But all is not lost. David Bach, of Latte Factor® fame, has stepped into the breach with Start Over, Finish Rich: 10 Steps to Get You Back on Track in 2010. It works well as a sequel to Orman’s book. Aside from the similar title it shares the same peculiar 4 x 7 1/2 paperback format and a cover laden with gold leaf. (Of course, by law, all personal finance books have some gold leaf on the cover. But this one has an Orman amount.) And Bach cribbed Orman’s gimmick of giving away electronic copies of the book for a limited time to build sales momentum.
But while Orman’s 2009 book had the tone, if not the substance, of a collection of emergency maneuvers to help the reader deal with a calamity, Bach’s 2010 book is more of a pep talk to get the reader back on track now that the calamity is over. Indeed, it is endearingly old school. The goal is to get rich, not merely avoid becoming poor. And Bach generally resists what must have been a strong temptation to make his book seem more timely by claiming that his advice is specially tailored for times like these.
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Every day it becomes increasingly clear that the Great Recession marks the beginning of a a New World Economic Order. And with the new comes an end of many parts of the old. Some will not be missed. (E.g. no-doc mortgages, investment banks, Circuit City.) Others will be missed by the nostalgically inclined. (Newspapers that actually print on paper, the Big Three Automakers, movie theatres.)
And last week Free Money Finance brought sad news of another part of our culture that is disappearing. Maybe The Latte Factor is Now Less of a Factor? Apparently, caffeine vendors from Starbuck to McDonald’s are now cutting prices, meaning that doing without your morning fix just isn’t the compelling savings it once was.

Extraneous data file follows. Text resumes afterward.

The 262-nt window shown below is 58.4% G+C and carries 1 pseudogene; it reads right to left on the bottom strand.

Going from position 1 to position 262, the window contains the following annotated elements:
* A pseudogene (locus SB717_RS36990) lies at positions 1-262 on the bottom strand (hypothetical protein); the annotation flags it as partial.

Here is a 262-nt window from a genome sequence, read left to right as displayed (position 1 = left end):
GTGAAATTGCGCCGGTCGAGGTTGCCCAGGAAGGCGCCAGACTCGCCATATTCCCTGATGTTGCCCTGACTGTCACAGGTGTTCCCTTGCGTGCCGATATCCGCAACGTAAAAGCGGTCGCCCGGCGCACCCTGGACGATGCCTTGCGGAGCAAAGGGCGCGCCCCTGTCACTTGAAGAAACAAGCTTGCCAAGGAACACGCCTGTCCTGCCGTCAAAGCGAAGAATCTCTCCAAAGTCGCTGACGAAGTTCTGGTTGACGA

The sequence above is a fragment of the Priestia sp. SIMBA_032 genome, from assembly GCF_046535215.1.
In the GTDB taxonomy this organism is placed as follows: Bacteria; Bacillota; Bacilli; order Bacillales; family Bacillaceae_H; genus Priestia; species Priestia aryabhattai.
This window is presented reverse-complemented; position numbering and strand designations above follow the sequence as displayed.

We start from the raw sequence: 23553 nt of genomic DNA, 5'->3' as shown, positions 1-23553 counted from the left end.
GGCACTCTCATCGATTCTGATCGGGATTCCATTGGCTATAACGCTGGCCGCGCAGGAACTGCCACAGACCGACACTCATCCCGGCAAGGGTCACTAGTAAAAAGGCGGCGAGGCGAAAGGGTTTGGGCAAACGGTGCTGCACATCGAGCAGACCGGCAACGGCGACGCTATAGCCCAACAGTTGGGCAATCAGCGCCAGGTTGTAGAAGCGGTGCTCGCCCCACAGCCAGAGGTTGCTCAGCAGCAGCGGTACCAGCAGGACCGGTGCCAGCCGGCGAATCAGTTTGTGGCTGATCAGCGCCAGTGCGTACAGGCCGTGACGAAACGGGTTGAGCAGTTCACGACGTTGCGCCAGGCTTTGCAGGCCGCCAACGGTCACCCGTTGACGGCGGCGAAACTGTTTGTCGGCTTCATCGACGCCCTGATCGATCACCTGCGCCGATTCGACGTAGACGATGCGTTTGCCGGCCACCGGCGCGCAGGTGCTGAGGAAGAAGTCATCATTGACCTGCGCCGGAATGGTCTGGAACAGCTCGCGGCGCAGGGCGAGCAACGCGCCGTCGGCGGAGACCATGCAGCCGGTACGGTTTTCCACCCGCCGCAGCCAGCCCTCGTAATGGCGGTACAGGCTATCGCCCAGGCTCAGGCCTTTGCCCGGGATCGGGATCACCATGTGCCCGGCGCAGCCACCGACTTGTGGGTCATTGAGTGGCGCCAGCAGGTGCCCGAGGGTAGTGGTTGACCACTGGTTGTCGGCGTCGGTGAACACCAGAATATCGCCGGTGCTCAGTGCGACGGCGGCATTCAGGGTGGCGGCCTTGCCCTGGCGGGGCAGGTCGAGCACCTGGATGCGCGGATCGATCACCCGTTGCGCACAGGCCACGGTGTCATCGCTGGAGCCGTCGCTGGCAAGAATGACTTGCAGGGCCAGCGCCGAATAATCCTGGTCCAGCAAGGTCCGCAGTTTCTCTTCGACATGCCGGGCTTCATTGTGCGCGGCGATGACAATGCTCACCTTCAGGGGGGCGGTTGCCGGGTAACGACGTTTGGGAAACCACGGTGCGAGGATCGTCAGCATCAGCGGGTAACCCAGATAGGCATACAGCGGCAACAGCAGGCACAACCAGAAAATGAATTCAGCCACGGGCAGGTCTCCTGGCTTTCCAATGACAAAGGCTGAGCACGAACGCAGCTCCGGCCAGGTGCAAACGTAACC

Not that it was really ever that compelling. Indeed, I am saddened by the news because The Latte Factor® is such an excellent example of symbolic frugality that I will miss it. Realizing that this may be my last chance to take it out for a spin, here goes.
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Free Money Finance had a post yesterday asking How Much of a Role Does Luck Play in Money Success? This was in turn inspired by a Wall Street Journal blog post similarly titled What Role Does Luck Play in Getting Wealthy?
(I have trouble making heads or tails of that blog, The Wealth Report. Sometimes it sounds like serious reporting on the world of the seriously loaded, e.g. Switzerland Ranks No. 1 as Home for the Rich, and sometimes sounds like The Colbert Report’s Colbert Platinum segment. e.g. Oprah: It’s Great to Have a Private Jet. Alas, I digress.)
The degree to which financial success is correlated with talent and hard work, which is to say the degree to which money is distributed justly in our society, is a fundamental question of great importance that I don’t have the energy to tackle today.
What I do want to consider is a smaller and related question: are rich people necessarily good at personal finance? It’s a basic premise of a large segment of the personal finance literature from The Millionaire Next Door to Secrets of the Millionaire Mind through Kiyosaki’s Rich Dad series.